With the release of One & Many, Stookey returns with an album of mostly original songs that continues the conversation he began in 1971. It is full of rich, lyric-driven tunes with music textured with his distinctive guitar work and his still-youthful, strong voice. They run the spectrum from a tale of a capricious bird to drug addicts trying to score. All of the songs have the theme running through them of the nature of love found in a world often confusing and riddled with pain. It is a hopeful reminder that the presence of love in story and song can provide healing and compassion no matter the circumstances.

TR: Tell me about the new album.

NS: It took two years to make. About one-third of the way through we started doing it live in the studio. Four or five of the songs were recorded live or in concert. It made me nervous to get out there solo. You start to feel naked and alone. But, there was a maturation to the songs that happened over time. Some of the arrangements are not real folky. America and Cue the Moon have strings. I asked Peter, Paul & Mary's orchestra arranger to do the charts.

TR: There are also songs with just you and your guitar.

NS: Yes. My style of guitar playing is different. It's always been unique. It's like a keyboard. I learned that from Peter, Paul & Mary. Peter would play the high strings and I would concentrate on the lower strings. I found a connection there in the inner voicing of the low end.

TR: Tell me about some of the songs on One & Many.

NS: Each song has a story. It's probably not a typical folky album. Like doing The Police's Every Breath You Take, was a risk. It's a beautiful song. The melody is so endearing and sweet. But it sounds like the song of a stalker, so I had to turn a blind eye to some of it. I left out the bridge. But, you can also look at it as the presence of a divine being; an all knowing, all loving being.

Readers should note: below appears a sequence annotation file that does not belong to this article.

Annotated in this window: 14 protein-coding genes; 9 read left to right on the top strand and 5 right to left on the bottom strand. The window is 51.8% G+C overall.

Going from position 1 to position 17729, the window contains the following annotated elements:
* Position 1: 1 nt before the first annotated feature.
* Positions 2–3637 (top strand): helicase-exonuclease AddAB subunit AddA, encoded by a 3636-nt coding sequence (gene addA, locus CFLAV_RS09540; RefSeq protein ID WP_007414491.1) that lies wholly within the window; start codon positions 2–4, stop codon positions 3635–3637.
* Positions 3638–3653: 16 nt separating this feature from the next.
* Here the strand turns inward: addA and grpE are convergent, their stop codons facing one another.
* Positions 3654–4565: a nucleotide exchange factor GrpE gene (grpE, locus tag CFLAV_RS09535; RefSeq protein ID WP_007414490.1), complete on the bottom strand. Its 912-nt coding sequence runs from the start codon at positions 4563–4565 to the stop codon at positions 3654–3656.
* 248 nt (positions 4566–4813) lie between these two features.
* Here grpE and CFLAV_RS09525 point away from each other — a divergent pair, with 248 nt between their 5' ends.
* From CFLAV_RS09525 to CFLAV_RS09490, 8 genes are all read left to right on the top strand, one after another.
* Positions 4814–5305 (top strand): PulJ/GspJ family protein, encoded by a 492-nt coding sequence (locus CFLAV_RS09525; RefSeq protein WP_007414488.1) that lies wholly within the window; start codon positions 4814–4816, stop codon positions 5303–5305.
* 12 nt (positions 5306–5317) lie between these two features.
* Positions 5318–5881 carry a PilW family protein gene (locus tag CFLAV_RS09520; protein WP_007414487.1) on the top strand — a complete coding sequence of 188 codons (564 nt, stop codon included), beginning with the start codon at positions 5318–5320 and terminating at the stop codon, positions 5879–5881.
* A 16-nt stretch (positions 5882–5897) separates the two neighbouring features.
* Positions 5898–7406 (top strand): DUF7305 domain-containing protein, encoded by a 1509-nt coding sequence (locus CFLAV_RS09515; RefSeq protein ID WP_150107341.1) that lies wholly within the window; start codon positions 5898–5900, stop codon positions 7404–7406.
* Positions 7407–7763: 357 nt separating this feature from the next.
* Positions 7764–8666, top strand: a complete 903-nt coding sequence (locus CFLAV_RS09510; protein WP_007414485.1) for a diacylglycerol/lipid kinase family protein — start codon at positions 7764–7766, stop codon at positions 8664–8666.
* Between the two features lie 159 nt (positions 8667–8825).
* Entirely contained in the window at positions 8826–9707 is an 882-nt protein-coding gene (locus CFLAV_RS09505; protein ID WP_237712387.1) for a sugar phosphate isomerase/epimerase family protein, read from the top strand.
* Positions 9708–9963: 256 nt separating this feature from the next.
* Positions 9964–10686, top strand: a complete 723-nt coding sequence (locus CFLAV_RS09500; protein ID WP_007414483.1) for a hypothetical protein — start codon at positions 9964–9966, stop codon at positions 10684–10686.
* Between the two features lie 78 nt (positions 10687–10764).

TR: And America the Beautiful?

NS: It's the prettiest patriotic song. It's a song the entire country can sing. But, after the first verse, I wanted to add something about the times today. I wanted to give us something about America and the times we live in.

TR: Another profound song is Jean Claude

NS: Yes. It's about an old man, years after the Holocaust, sitting in a coffee house and remembering his friend who was killed back then. But it's not about the cruelty of it. It's about how love can triumph. Maybe, externally freedom cannot. But, there's another kind of freedom spoken of in the song. You know, it's the same kind of freedom that kept Nelson Mandela alive through all of those years in prison.